Attorneys that Sue Bars and Drinking Establishments in South Carolina
The Goings Law Firm is known in the legal community for successfully winning lawsuits against bars, restaurants, convenience stores, and drinking establishments. We seek justice against the businesses that profit and promote intoxicated behavior. If you or a family member have been injured or killed by a drunk driver in an automobile accident, call us to explore a legal action against the businesses that enabled that wrongful conduct. Contacting us today is important so that we can begin our investigation and gather critical evidence to help establish liability before it gets lost or destroyed. Contact the attorneys at the Goings Law Firm by calling us at (803) 350-9230 or through our contact page immediately for a FREE consultation.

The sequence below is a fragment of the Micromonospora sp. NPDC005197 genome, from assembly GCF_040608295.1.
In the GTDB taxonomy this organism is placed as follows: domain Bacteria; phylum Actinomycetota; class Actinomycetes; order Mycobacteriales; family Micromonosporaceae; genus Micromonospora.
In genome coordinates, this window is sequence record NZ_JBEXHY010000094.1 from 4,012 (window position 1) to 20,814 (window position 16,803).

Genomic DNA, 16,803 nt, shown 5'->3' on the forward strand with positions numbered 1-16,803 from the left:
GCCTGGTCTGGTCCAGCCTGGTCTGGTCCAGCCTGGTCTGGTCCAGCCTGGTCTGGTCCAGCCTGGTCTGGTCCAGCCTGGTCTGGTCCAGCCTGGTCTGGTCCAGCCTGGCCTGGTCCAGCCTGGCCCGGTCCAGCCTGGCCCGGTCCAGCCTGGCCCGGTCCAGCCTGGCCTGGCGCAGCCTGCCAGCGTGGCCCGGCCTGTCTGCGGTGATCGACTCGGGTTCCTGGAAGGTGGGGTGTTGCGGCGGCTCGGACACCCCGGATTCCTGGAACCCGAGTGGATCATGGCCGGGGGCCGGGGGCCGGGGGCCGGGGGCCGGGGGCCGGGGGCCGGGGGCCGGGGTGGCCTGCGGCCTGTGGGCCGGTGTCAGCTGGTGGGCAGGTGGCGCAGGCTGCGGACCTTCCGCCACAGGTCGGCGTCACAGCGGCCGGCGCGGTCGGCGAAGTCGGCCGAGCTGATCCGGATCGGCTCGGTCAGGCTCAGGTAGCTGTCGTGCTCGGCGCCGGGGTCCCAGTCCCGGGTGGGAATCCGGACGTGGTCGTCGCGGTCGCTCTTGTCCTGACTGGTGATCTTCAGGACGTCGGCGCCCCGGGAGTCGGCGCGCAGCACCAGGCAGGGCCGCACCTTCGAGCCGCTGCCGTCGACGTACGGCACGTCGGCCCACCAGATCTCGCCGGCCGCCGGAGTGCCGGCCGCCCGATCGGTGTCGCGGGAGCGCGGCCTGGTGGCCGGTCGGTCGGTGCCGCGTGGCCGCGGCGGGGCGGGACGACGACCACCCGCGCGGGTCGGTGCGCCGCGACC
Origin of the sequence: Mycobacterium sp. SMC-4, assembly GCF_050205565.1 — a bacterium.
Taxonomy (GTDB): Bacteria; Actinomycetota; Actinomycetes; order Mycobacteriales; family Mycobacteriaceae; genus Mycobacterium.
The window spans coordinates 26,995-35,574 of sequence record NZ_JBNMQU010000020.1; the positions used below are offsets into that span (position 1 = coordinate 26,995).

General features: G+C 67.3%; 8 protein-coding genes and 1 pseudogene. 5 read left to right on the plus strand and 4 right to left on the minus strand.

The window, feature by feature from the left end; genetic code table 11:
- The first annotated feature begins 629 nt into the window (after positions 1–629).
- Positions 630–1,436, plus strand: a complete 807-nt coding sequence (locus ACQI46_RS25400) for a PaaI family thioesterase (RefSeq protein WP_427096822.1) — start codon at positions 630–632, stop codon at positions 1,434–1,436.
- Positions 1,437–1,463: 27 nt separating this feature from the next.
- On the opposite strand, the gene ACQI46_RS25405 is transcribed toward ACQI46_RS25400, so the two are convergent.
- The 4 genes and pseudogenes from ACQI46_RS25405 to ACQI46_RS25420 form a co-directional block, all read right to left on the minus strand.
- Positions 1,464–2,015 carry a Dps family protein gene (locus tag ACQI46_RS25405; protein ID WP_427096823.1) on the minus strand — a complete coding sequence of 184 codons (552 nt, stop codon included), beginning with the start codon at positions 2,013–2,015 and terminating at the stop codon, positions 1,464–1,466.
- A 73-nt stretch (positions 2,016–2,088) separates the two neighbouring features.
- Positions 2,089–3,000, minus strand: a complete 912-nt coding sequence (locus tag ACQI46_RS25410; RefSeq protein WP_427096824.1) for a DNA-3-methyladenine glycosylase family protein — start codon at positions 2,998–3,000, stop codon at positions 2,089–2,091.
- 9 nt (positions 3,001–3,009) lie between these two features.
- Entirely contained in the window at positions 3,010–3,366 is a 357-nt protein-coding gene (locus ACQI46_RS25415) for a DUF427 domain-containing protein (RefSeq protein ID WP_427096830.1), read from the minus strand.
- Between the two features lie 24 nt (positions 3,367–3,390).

Alcohol impairment is one of the leading causes of traffic collisions. Based on data from the U.S. Department of Transportation, National Highway Traffic Safety Administration (NHTSA), there was an alcohol-impaired traffic fatality every 48 minutes in 2017. Based on the legal definition of impaired driving, alcohol-impaired crashes are those that involve at least one driver or a motorcycle operator with a blood alcohol concentration (BAC) of 0.08 grams per deciliter or above.
According to NHTSA 10,874 people died in alcohol-impaired crashes in 2017. Alcohol-impaired crash fatalities accounted for 29 percent of all crash fatalities. Unfortunately, the DUI arrest rate is much lower. Statistics show that with nearly a million drivers were arrested in 2016 for driving under the influence compared to the 111 million self-reported incidents of alcohol-impaired driving that same year.
If you’ve lost a loved one in a DUI crash, you may be wondering what legal action you can take. Depending on the specifics of the case, you may be entitled to file a wrongful death lawsuit.
WHAT IS A WRONGFUL DEATH LAWSUIT?